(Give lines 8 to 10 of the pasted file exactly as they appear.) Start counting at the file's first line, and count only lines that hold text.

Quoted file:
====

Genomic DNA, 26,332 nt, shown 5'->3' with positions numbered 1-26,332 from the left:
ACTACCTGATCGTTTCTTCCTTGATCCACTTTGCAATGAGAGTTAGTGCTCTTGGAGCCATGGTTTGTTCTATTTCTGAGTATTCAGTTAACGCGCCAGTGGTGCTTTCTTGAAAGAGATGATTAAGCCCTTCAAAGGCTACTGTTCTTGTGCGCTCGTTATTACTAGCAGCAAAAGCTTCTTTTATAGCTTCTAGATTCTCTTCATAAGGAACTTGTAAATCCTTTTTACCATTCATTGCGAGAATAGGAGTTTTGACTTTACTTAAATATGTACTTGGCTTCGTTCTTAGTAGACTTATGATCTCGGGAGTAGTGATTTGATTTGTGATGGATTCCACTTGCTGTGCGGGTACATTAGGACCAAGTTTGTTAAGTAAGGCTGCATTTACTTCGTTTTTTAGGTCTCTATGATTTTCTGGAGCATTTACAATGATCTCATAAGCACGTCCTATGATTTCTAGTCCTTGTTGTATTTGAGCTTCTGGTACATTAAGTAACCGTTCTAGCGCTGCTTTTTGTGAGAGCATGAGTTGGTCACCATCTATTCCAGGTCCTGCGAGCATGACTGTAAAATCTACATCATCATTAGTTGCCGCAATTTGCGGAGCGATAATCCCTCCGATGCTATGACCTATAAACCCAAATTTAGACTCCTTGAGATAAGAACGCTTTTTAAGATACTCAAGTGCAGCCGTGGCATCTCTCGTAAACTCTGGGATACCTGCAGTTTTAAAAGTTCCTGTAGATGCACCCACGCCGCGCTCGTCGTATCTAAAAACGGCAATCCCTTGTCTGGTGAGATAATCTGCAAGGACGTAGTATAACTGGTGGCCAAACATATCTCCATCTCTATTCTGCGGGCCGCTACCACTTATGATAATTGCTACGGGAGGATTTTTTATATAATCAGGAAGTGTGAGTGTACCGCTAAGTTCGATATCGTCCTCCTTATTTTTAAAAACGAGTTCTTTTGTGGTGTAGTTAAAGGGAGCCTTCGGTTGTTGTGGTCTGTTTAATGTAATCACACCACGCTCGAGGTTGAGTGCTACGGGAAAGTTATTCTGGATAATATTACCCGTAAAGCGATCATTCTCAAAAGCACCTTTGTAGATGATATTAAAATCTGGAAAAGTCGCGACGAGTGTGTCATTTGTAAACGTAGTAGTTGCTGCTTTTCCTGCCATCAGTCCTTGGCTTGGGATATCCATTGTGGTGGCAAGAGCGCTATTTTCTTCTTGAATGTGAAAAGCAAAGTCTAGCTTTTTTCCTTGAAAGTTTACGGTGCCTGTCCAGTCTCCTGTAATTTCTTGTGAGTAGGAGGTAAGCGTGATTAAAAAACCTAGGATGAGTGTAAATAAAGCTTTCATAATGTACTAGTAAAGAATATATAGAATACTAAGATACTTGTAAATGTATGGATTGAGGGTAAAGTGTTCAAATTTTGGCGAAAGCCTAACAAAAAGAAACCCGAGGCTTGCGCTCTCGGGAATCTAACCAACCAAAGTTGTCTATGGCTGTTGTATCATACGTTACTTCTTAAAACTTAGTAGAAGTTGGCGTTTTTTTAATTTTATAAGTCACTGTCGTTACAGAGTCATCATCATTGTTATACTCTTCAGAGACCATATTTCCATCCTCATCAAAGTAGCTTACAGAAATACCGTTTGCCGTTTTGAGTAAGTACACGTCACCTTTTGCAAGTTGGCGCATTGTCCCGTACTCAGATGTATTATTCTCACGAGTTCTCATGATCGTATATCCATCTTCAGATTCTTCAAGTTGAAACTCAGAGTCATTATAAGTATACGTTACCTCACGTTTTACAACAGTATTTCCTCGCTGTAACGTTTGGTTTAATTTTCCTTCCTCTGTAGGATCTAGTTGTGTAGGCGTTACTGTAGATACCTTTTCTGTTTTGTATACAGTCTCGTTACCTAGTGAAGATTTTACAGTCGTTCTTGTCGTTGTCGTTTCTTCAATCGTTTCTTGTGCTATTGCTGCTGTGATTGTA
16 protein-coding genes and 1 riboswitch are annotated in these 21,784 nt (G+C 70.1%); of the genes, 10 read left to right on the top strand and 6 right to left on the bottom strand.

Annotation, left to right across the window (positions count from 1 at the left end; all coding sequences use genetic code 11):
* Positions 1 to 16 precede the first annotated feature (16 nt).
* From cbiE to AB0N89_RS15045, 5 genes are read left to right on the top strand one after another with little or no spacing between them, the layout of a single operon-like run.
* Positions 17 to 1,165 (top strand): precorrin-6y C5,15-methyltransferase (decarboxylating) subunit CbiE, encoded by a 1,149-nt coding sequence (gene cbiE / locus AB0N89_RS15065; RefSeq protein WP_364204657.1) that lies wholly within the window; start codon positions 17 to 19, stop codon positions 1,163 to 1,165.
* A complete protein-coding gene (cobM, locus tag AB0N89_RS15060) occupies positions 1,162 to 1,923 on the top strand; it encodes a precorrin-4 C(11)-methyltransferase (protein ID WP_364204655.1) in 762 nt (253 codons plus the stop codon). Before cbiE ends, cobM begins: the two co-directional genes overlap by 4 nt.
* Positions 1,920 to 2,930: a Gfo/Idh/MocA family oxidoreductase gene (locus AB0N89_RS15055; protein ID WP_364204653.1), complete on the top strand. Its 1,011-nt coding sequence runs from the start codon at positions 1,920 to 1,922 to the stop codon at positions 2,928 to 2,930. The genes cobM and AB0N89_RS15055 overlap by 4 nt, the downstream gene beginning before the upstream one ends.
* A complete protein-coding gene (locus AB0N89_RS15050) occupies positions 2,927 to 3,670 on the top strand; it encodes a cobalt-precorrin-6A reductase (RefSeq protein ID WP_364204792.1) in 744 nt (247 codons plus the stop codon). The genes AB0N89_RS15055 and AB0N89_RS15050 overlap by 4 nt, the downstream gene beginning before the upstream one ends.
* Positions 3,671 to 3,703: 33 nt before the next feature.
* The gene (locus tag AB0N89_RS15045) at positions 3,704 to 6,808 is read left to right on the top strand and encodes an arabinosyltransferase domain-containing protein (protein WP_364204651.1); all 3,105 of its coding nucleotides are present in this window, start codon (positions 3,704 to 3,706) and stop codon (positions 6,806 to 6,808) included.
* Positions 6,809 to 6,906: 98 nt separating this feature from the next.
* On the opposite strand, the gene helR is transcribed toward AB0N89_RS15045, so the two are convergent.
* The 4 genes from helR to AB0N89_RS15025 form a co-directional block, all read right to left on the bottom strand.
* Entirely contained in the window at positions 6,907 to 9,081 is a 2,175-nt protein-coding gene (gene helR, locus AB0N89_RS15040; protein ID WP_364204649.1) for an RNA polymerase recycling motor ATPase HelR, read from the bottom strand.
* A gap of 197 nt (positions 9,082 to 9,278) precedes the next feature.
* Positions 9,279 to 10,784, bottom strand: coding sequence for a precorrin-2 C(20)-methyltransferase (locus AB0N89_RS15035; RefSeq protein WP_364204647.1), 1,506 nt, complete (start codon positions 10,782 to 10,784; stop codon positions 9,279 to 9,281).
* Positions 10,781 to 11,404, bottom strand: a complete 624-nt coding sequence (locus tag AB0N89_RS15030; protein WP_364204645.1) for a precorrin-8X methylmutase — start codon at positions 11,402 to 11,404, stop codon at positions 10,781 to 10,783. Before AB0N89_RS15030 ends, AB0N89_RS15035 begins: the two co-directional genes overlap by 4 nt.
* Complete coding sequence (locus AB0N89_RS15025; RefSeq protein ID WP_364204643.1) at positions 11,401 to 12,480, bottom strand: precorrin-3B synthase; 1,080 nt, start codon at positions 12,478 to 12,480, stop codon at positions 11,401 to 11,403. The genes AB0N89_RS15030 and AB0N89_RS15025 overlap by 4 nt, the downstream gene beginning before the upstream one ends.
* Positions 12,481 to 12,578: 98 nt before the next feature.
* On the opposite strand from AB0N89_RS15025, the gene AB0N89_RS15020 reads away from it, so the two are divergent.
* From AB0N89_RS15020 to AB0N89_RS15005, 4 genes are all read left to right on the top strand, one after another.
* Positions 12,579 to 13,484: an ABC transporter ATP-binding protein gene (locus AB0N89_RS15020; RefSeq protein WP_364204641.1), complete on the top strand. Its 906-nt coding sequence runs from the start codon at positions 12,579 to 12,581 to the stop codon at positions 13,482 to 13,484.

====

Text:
* A complete protein-coding gene (cobM, locus tag AB0N89_RS15060) occupies positions 1,162 to 1,923 on the top strand; it encodes a precorrin-4 C(11)-methyltransferase (protein ID WP_364204655.1) in 762 nt (253 codons plus the stop codon). Before cbiE ends, cobM begins: the two co-directional genes overlap by 4 nt.
* Positions 1,920 to 2,930: a Gfo/Idh/MocA family oxidoreductase gene (locus AB0N89_RS15055; protein ID WP_364204653.1), complete on the top strand. Its 1,011-nt coding sequence runs from the start codon at positions 1,920 to 1,922 to the stop codon at positions 2,928 to 2,930. The genes cobM and AB0N89_RS15055 overlap by 4 nt, the downstream gene beginning before the upstream one ends.
* A complete protein-coding gene (locus AB0N89_RS15050) occupies positions 2,927 to 3,670 on the top strand; it encodes a cobalt-precorrin-6A reductase (RefSeq protein ID WP_364204792.1) in 744 nt (247 codons plus the stop codon). The genes AB0N89_RS15055 and AB0N89_RS15050 overlap by 4 nt, the downstream gene beginning before the upstream one ends.